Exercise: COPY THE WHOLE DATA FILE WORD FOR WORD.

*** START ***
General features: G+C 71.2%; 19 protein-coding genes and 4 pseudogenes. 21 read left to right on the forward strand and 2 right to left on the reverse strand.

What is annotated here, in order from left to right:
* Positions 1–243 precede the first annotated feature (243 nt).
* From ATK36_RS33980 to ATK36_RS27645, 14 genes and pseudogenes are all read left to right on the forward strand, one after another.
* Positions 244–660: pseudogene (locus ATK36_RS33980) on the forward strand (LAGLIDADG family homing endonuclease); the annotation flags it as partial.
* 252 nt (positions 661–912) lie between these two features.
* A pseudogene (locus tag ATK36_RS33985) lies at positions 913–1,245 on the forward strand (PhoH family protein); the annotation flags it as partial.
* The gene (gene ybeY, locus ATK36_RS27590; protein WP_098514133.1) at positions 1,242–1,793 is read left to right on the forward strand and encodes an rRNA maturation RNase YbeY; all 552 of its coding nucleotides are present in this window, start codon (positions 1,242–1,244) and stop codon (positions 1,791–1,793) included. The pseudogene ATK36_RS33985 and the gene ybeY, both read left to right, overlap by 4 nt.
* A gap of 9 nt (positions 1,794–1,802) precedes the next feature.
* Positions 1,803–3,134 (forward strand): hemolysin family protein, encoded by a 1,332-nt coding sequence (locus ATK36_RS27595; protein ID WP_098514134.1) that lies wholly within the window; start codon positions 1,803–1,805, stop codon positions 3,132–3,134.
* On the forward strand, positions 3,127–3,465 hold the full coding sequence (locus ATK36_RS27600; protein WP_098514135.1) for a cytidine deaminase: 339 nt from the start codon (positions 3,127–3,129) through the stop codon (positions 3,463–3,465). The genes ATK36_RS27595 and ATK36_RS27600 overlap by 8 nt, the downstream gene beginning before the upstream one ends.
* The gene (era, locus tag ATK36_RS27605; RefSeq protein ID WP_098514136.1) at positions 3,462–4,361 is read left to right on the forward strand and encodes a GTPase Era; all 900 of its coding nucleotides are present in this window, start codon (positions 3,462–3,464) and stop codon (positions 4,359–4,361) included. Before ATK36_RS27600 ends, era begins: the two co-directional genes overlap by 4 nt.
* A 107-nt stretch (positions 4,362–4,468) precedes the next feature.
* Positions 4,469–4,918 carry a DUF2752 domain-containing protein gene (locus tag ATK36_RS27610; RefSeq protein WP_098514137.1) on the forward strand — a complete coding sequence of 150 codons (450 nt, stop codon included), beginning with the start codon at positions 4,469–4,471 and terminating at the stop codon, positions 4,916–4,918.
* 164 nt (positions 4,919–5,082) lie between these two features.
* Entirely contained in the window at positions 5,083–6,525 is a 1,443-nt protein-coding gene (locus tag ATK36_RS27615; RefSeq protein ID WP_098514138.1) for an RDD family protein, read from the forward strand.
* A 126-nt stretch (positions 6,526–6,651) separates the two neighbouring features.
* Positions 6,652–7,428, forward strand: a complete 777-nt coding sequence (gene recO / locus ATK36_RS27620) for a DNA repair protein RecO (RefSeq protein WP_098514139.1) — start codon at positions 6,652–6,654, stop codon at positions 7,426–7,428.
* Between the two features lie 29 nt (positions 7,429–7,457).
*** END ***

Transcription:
General features: G+C 71.2%; 19 protein-coding genes and 4 pseudogenes. 21 read left to right on the forward strand and 2 right to left on the reverse strand.

What is annotated here, in order from left to right:
* Positions 1–243 precede the first annotated feature (243 nt).
* From ATK36_RS33980 to ATK36_RS27645, 14 genes and pseudogenes are all read left to right on the forward strand, one after another.
* Positions 244–660: pseudogene (locus ATK36_RS33980) on the forward strand (LAGLIDADG family homing endonuclease); the annotation flags it as partial.
* 252 nt (positions 661–912) lie between these two features.
* A pseudogene (locus tag ATK36_RS33985) lies at positions 913–1,245 on the forward strand (PhoH family protein); the annotation flags it as partial.
* The gene (gene ybeY, locus ATK36_RS27590; protein WP_098514133.1) at positions 1,242–1,793 is read left to right on the forward strand and encodes an rRNA maturation RNase YbeY; all 552 of its coding nucleotides are present in this window, start codon (positions 1,242–1,244) and stop codon (positions 1,791–1,793) included. The pseudogene ATK36_RS33985 and the gene ybeY, both read left to right, overlap by 4 nt.
* A gap of 9 nt (positions 1,794–1,802) precedes the next feature.
* Positions 1,803–3,134 (forward strand): hemolysin family protein, encoded by a 1,332-nt coding sequence (locus ATK36_RS27595; protein ID WP_098514134.1) that lies wholly within the window; start codon positions 1,803–1,805, stop codon positions 3,132–3,134.
* On the forward strand, positions 3,127–3,465 hold the full coding sequence (locus ATK36_RS27600; protein WP_098514135.1) for a cytidine deaminase: 339 nt from the start codon (positions 3,127–3,129) through the stop codon (positions 3,463–3,465). The genes ATK36_RS27595 and ATK36_RS27600 overlap by 8 nt, the downstream gene beginning before the upstream one ends.
* The gene (era, locus tag ATK36_RS27605; RefSeq protein ID WP_098514136.1) at positions 3,462–4,361 is read left to right on the forward strand and encodes a GTPase Era; all 900 of its coding nucleotides are present in this window, start codon (positions 3,462–3,464) and stop codon (positions 4,359–4,361) included. Before ATK36_RS27600 ends, era begins: the two co-directional genes overlap by 4 nt.
* A 107-nt stretch (positions 4,362–4,468) precedes the next feature.
* Positions 4,469–4,918 carry a DUF2752 domain-containing protein gene (locus tag ATK36_RS27610; RefSeq protein WP_098514137.1) on the forward strand — a complete coding sequence of 150 codons (450 nt, stop codon included), beginning with the start codon at positions 4,469–4,471 and terminating at the stop codon, positions 4,916–4,918.
* 164 nt (positions 4,919–5,082) lie between these two features.
* Entirely contained in the window at positions 5,083–6,525 is a 1,443-nt protein-coding gene (locus tag ATK36_RS27615; RefSeq protein ID WP_098514138.1) for an RDD family protein, read from the forward strand.
* A 126-nt stretch (positions 6,526–6,651) separates the two neighbouring features.
* Positions 6,652–7,428, forward strand: a complete 777-nt coding sequence (gene recO / locus ATK36_RS27620) for a DNA repair protein RecO (RefSeq protein WP_098514139.1) — start codon at positions 6,652–6,654, stop codon at positions 7,426–7,428.
* Between the two features lie 29 nt (positions 7,429–7,457).